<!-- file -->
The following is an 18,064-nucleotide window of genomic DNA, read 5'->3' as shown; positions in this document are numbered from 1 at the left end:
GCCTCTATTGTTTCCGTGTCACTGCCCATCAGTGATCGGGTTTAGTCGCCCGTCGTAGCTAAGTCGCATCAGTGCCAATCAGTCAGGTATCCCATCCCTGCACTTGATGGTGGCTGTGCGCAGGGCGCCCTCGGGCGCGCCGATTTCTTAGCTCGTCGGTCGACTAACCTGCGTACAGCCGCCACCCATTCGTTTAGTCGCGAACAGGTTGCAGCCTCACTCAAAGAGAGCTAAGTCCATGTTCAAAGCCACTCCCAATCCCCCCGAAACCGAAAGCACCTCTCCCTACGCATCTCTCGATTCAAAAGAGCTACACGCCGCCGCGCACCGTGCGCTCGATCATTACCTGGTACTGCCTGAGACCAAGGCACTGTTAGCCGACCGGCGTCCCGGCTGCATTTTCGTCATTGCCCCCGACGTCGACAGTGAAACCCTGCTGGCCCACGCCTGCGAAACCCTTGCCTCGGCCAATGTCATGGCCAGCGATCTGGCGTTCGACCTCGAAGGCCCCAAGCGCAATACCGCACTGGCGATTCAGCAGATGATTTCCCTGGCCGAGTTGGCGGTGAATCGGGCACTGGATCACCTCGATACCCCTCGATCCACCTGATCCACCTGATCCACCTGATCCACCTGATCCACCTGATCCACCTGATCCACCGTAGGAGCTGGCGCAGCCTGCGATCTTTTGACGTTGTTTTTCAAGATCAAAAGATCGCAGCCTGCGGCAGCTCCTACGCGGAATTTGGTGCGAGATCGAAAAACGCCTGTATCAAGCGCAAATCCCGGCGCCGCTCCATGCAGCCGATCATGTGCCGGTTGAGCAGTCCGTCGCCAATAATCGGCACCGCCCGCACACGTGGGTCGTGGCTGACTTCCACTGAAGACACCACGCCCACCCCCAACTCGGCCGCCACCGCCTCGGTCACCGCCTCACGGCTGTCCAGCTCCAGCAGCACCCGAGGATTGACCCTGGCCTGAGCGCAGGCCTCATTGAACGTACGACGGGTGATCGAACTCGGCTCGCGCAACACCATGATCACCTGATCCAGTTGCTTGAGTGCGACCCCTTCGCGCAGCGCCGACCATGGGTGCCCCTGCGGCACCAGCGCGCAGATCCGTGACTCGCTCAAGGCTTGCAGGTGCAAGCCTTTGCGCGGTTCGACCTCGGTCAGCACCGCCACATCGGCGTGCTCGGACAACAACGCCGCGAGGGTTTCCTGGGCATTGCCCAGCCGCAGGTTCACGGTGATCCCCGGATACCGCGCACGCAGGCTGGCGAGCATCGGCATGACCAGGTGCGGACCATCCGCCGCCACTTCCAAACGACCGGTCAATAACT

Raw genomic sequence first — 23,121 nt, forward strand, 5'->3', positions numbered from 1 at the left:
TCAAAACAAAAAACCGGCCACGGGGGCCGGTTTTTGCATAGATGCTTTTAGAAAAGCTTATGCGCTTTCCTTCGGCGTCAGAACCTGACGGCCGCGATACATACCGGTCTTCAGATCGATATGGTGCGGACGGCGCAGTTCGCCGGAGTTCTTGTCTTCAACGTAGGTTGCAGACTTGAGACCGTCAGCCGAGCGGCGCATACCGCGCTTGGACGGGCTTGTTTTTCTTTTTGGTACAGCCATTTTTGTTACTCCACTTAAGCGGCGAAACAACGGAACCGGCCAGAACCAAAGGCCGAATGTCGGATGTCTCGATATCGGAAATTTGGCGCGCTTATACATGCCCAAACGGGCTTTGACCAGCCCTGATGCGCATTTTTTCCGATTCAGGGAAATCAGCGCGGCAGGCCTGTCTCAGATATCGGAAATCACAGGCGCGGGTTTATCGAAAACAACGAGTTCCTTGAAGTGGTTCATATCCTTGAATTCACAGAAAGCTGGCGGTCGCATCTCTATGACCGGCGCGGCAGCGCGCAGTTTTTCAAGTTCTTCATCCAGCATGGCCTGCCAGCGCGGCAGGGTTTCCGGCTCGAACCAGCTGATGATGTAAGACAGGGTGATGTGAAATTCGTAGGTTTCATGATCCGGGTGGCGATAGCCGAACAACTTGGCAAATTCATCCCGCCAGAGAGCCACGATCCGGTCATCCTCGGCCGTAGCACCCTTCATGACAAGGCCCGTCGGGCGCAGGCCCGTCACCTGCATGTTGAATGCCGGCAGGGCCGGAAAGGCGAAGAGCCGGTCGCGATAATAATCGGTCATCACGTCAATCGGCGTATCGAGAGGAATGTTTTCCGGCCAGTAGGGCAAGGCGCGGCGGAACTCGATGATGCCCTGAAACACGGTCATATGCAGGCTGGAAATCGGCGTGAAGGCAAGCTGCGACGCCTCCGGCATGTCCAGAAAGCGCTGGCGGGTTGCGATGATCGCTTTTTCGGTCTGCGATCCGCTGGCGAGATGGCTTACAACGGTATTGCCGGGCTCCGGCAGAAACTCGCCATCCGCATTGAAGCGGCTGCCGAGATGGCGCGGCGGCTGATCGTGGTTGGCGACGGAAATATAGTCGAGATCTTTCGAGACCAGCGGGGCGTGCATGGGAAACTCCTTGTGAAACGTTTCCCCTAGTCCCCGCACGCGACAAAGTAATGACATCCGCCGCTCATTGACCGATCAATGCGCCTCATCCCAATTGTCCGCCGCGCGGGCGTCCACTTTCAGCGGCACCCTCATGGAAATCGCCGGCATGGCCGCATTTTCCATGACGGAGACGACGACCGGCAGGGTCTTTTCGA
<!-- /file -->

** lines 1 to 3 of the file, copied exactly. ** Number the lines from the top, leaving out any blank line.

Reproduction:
The following is an 18,064-nucleotide window of genomic DNA, read 5'->3' as shown; positions in this document are numbered from 1 at the left end:
GCCTCTATTGTTTCCGTGTCACTGCCCATCAGTGATCGGGTTTAGTCGCCCGTCGTAGCTAAGTCGCATCAGTGCCAATCAGTCAGGTATCCCATCCCTGCACTTGATGGTGGCTGTGCGCAGGGCGCCCTCGGGCGCGCCGATTTCTTAGCTCGTCGGTCGACTAACCTGCGTACAGCCGCCACCCATTCGTTTAGTCGCGAACAGGTTGCAGCCTCACTCAAAGAGAGCTAAGTCCATGTTCAAAGCCACTCCCAATCCCCCCGAAACCGAAAGCACCTCTCCCTACGCATCTCTCGATTCAAAAGAGCTACACGCCGCCGCGCACCGTGCGCTCGATCATTACCTGGTACTGCCTGAGACCAAGGCACTGTTAGCCGACCGGCGTCCCGGCTGCATTTTCGTCATTGCCCCCGACGTCGACAGTGAAACCCTGCTGGCCCACGCCTGCGAAACCCTTGCCTCGGCCAATGTCATGGCCAGCGATCTGGCGTTCGACCTCGAAGGCCCCAAGCGCAATACCGCACTGGCGATTCAGCAGATGATTTCCCTGGCCGAGTTGGCGGTGAATCGGGCACTGGATCACCTCGATACCCCTCGATCCACCTGATCCACCTGATCCACCTGATCCACCTGATCCACCTGATCCACCTGATCCACCGTAGGAGCTGGCGCAGCCTGCGATCTTTTGACGTTGTTTTTCAAGATCAAAAGATCGCAGCCTGCGGCAGCTCCTACGCGGAATTTGGTGCGAGATCGAAAAACGCCTGTATCAAGCGCAAATCCCGGCGCCGCTCCATGCAGCCGATCATGTGCCGGTTGAGCAGTCCGTCGCCAATAATCGGCACCGCCCGCACACGTGGGTCGTGGCTGACTTCCACTGAAGACACCACGCCCACCCCCAACTCGGCCGCCACCGCCTCGGTCACCGCCTCACGGCTGTCCAGCTCCAGCAGCACCCGAGGATTGACCCTGGCCTGAGCGCAGGCCTCATTGAACGTACGACGGGTGATCGAACTCGGCTCGCGCAACACCATGATCACCTGATCCAGTTGCTTGAGTGCGACCCCTTCGCGCAGCGCCGACCATGGGTGCCCCTGCGGCACCAGCGCGCAGATCCGTGACTCGCTCAAGGCTTGCAGGTGCAAGCCTTTGCGCGGTTCGACCTCGGTCAGCACCGCCACATCGGCGTGCTCGGACAACAACGCCGCGAGGGTTTCCTGGGCATTGCCCAGCCGCAGGTTCACGGTGATCCCCGGATACCGCGCACGCAGGCTGGCGAGCATCGGCATGACCAGGTGCGGACCATCCGCCGCCACTTCCAAACGACCGGTCAATAACT

Raw genomic sequence first — 23,121 nt, forward strand, 5'->3', positions numbered from 1 at the left: